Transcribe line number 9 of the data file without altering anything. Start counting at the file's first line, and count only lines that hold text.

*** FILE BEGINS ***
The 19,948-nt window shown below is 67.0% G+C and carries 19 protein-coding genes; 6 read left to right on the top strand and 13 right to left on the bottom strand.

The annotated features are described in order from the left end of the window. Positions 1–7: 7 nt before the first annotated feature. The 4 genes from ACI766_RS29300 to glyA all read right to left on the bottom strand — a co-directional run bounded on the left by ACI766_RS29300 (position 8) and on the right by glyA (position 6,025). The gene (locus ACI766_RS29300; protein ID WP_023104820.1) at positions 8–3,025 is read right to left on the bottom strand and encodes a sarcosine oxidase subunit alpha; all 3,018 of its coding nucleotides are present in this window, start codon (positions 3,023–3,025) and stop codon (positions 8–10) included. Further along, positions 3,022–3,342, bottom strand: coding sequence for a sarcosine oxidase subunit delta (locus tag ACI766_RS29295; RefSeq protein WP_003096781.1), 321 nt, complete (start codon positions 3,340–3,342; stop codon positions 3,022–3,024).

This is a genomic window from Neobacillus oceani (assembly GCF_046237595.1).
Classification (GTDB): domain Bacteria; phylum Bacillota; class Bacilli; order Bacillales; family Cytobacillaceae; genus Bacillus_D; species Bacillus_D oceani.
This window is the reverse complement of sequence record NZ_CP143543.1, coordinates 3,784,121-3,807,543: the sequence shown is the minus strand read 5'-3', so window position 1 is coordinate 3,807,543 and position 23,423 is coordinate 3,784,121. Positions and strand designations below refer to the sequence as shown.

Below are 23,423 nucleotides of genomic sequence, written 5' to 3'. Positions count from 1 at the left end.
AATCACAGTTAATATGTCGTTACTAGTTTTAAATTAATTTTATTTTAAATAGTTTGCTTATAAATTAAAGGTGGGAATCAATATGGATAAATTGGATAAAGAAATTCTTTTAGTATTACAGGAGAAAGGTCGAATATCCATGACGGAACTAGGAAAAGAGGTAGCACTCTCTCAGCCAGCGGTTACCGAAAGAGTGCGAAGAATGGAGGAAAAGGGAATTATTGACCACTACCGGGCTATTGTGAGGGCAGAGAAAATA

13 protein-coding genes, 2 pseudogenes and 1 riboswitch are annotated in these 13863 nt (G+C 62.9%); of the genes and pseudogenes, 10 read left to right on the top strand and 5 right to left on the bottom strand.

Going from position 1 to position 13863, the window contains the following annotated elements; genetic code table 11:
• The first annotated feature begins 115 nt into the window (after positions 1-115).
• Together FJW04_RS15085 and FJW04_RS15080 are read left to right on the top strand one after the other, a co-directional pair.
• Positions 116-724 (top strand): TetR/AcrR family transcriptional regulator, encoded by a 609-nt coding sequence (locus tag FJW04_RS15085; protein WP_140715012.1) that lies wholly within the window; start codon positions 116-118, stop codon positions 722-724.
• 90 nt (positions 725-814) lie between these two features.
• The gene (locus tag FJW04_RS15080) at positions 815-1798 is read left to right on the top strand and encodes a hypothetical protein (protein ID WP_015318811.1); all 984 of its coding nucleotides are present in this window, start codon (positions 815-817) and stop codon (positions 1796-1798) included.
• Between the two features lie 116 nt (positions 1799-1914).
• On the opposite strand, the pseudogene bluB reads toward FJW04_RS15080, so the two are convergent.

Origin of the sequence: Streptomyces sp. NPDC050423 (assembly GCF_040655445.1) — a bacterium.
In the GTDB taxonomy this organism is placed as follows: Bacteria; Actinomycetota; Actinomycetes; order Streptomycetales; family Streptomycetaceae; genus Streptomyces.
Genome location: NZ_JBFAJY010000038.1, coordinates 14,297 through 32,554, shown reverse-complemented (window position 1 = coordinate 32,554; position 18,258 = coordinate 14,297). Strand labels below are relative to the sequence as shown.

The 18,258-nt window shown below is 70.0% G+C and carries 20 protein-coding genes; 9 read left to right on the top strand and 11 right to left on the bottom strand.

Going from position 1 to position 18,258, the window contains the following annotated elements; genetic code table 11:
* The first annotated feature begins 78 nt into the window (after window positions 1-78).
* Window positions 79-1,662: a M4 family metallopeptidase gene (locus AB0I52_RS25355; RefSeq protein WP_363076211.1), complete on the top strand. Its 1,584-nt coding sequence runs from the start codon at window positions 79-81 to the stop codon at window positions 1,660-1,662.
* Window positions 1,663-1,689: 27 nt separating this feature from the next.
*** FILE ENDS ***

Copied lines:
Going from position 1 to position 13863, the window contains the following annotated elements; genetic code table 11: